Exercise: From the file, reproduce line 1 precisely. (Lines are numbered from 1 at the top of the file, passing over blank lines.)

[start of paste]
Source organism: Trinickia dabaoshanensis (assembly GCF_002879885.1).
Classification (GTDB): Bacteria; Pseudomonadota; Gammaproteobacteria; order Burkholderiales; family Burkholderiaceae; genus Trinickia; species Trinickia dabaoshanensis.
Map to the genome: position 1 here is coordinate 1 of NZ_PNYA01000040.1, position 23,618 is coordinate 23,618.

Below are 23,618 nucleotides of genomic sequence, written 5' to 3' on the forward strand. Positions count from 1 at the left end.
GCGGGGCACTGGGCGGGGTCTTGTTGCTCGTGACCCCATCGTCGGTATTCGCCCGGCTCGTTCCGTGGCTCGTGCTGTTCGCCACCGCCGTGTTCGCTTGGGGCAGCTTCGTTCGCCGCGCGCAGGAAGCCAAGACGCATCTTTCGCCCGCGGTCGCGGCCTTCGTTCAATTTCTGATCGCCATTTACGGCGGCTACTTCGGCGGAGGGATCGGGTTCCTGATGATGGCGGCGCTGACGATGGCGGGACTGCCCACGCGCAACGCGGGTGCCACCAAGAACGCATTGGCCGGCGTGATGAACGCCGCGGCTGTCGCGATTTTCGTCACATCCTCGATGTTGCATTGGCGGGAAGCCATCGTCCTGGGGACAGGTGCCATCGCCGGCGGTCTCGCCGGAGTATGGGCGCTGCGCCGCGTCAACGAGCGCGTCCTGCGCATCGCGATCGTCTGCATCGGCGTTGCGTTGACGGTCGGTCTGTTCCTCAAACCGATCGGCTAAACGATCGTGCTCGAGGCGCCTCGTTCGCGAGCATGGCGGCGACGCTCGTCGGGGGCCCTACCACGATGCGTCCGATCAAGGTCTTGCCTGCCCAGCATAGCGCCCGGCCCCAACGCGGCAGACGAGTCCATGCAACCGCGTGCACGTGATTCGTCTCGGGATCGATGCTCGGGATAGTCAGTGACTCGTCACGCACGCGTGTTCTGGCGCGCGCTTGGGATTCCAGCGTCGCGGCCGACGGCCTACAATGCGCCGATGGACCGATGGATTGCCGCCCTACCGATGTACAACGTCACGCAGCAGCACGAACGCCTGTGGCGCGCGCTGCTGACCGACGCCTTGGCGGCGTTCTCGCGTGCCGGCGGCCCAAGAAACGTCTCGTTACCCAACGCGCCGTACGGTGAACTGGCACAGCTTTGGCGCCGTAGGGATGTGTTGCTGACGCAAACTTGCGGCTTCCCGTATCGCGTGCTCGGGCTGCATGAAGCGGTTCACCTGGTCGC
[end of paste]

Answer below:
Source organism: Trinickia dabaoshanensis (assembly GCF_002879885.1).